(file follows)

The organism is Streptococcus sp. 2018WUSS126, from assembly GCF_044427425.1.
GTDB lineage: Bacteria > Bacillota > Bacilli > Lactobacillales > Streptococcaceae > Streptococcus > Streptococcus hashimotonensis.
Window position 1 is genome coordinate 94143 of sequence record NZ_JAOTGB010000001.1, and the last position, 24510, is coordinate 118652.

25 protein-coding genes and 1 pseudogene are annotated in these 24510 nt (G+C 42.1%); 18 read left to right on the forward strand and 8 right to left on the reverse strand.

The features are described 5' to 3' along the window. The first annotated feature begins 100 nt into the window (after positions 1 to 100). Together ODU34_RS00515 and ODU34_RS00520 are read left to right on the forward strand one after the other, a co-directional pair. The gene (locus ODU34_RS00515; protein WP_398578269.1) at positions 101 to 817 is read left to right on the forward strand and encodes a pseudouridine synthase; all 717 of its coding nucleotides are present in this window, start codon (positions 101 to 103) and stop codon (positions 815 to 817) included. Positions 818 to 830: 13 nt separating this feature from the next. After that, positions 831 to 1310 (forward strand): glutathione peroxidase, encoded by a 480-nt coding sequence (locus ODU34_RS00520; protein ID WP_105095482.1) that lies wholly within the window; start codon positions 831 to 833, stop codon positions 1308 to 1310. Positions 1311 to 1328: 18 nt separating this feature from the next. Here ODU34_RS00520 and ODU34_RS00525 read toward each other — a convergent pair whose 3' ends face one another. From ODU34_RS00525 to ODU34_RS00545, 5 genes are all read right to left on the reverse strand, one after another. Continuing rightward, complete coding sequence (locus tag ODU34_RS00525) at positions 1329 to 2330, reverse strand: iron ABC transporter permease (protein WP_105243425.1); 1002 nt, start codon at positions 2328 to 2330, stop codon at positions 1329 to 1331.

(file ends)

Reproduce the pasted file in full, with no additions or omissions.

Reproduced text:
The organism is Streptococcus sp. 2018WUSS126, from assembly GCF_044427425.1.
GTDB lineage: Bacteria > Bacillota > Bacilli > Lactobacillales > Streptococcaceae > Streptococcus > Streptococcus hashimotonensis.
Window position 1 is genome coordinate 94143 of sequence record NZ_JAOTGB010000001.1, and the last position, 24510, is coordinate 118652.

25 protein-coding genes and 1 pseudogene are annotated in these 24510 nt (G+C 42.1%); 18 read left to right on the forward strand and 8 right to left on the reverse strand.

The features are described 5' to 3' along the window. The first annotated feature begins 100 nt into the window (after positions 1 to 100). Together ODU34_RS00515 and ODU34_RS00520 are read left to right on the forward strand one after the other, a co-directional pair. The gene (locus ODU34_RS00515; protein WP_398578269.1) at positions 101 to 817 is read left to right on the forward strand and encodes a pseudouridine synthase; all 717 of its coding nucleotides are present in this window, start codon (positions 101 to 103) and stop codon (positions 815 to 817) included. Positions 818 to 830: 13 nt separating this feature from the next. After that, positions 831 to 1310 (forward strand): glutathione peroxidase, encoded by a 480-nt coding sequence (locus ODU34_RS00520; protein ID WP_105095482.1) that lies wholly within the window; start codon positions 831 to 833, stop codon positions 1308 to 1310. Positions 1311 to 1328: 18 nt separating this feature from the next. Here ODU34_RS00520 and ODU34_RS00525 read toward each other — a convergent pair whose 3' ends face one another. From ODU34_RS00525 to ODU34_RS00545, 5 genes are all read right to left on the reverse strand, one after another. Continuing rightward, complete coding sequence (locus tag ODU34_RS00525) at positions 1329 to 2330, reverse strand: iron ABC transporter permease (protein WP_105243425.1); 1002 nt, start codon at positions 2328 to 2330, stop codon at positions 1329 to 1331.